Regardless, Sublime was asked to be a co-headliner on the inaugural nationwide Vans Warped Tour in 1995. Sublime turned out to be one of the most popular bands on the tour, but their rampant alcohol and drug use led to tension with the management of the tour. Not helping matters, Gaugh was arrested several times during the tour for possession of marijuana and the band insisted on bringing their dogs on stage with them while they played, including Nowell’s infamous Dalmation, Loudog, a practice that ended up in members of the audience getting bit. The band was actually kicked off of the Warped Tour for a time, but the audience demanded that they be reinstated and they were eventually put back on the tour. After completing their Warped obligations, the group embarked on another tour, called the Three Ring Circus Tour, and then were told that they needed to produce a new studio album to follow up the success of 40 Oz. To Freedom.

 

In early 1996, Sublime started work on a new album. Though alcohol and drug abuse had always been an issue in the band, sometime in 1994 Nowell started using heroin, and by the time the band was recording it’s new album, his habit was full-blown. This was sad not only for Nowell and his bandmates, but also during 1994, Nowell had met Troy Den Dekker. The two fell in love and Dekker became pregnant in September of 1994. Nowell and Dekker’s son Jakob James Nowell was born in June of 1995. Reportedly, Nowell tried to clean himself up on numerous occasions and quit his addictions for the sake of his family, but was unable to stick to it. The new album was recorded in both Texas, with producer Paul Leary from the Butthole Surfers, and Los Angeles with producer David Kahne. Both producers complained of all the drug use surrounding the band, but sessions were almost done when Sublime decided to return to California to play a series of shows to preview their new material for their fans. While back in California, Nowell and Dekker married each other on May 18th, 1996. After playing a show on May 24th, Nowell called Dekker early in the morning from his hotel room in San Francisco. Dekker sensed Nowell was using heroin again, but when asked, he said he wasn’t. Later that morning, when the band went to wake Nowell to leave and get back on the road again, he was found lying on the floor, dead of a heroin overdose. Nowell’s dog, Loudog, ran over to his master and licked his face, but Nowell was already dead. Though the band and it’s associates and family knew about Nowell’s drug problems, the death still came as a huge surprise and shock. Gaugh and Wilson were faced with the question; should they finish the tracks and put out the album, or should they lock the sessions away? The pair decided to finish the songs, and their self-titled album Sublime (MCA) was released in July of 1996. Probably because the band had built up a large following, but undoubtedly also because of Nowell’s tragic death, the album was a huge success, spawning the hit single “What I Got”, which crossed over into mainstream hit radio. The success the band had finally achieved was at the most bittersweet for Wilson and Gaugh. After so much work, the pair were left without their singer, guitarist and main songwriter. At the peak of their success, Sublime was for all intent and purposes, no more.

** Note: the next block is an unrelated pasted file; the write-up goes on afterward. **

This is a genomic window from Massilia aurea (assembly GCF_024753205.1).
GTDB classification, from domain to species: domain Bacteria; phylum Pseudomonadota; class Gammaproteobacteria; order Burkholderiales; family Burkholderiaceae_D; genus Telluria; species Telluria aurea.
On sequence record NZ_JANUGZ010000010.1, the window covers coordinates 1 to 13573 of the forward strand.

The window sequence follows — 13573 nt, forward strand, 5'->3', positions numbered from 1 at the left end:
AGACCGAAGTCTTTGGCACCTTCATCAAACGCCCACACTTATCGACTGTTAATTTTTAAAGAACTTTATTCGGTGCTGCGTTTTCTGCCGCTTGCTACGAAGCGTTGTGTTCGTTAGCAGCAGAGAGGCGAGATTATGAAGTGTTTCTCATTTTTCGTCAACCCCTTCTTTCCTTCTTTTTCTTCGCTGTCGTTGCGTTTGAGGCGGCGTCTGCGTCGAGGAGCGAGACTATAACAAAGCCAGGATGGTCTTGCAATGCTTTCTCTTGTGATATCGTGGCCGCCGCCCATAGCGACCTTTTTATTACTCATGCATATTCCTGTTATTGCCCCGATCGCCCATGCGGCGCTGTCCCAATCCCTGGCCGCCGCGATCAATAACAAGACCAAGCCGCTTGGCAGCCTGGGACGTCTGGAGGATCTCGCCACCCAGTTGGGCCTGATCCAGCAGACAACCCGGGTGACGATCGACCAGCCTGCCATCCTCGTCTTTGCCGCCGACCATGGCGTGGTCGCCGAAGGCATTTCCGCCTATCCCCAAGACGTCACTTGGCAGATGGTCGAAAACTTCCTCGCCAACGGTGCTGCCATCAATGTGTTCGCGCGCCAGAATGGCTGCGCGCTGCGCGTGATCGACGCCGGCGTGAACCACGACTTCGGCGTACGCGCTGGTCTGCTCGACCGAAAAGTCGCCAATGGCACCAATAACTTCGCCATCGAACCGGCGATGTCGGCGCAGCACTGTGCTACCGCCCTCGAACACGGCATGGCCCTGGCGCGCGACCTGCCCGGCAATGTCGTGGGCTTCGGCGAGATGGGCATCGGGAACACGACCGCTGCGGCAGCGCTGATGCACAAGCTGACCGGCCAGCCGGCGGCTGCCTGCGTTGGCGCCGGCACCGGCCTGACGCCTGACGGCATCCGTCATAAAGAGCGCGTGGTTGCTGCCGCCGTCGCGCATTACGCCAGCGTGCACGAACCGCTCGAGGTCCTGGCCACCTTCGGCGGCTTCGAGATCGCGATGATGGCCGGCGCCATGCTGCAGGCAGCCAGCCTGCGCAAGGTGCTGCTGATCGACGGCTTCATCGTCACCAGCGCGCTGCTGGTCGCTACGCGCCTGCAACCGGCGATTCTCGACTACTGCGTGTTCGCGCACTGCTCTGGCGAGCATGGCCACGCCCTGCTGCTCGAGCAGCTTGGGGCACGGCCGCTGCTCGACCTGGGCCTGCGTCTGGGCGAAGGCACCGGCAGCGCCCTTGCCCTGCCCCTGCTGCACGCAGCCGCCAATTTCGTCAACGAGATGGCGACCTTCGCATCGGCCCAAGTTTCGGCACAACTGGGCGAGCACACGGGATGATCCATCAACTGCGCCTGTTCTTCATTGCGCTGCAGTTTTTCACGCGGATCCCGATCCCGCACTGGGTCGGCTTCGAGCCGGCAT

Several posthumous releases were released in the following years, including Second-hand Smoke (MCA)(1997), a collection of unreleased material and remixes of older songs, the live document Stand By Your Van (MCA)(1998), a mostly acoustic collection of songs performed by Sublime and Nowell solo called Sublime Acoustic: Bradley Nowell & Friends (MCA)(1998),(whose artwork was made to look like a CD-R that the band had made), and finally their Greatest Hits (MCA) collection in 1999. A further box set of live recordings, demos and rarities, called Everything Under The Sun (Geffen) was released later in 2006. Bud Gaugh and Eric Wilson went on to form the Long Beach Dub Allstars, a loose group including Sublime associates Michael Happoldt, Todd Forman and “Field” Marshall Goodman. The band recorded two albums before disbanding in 2002. Gaugh went on to drum in the band Eyes Adrift, formed with Krist Novoselic from Nirvana and Curt Kirkwood from the Meat Puppets. Gaugh was also later in the band Volcano with Kirkwood and Happoldt.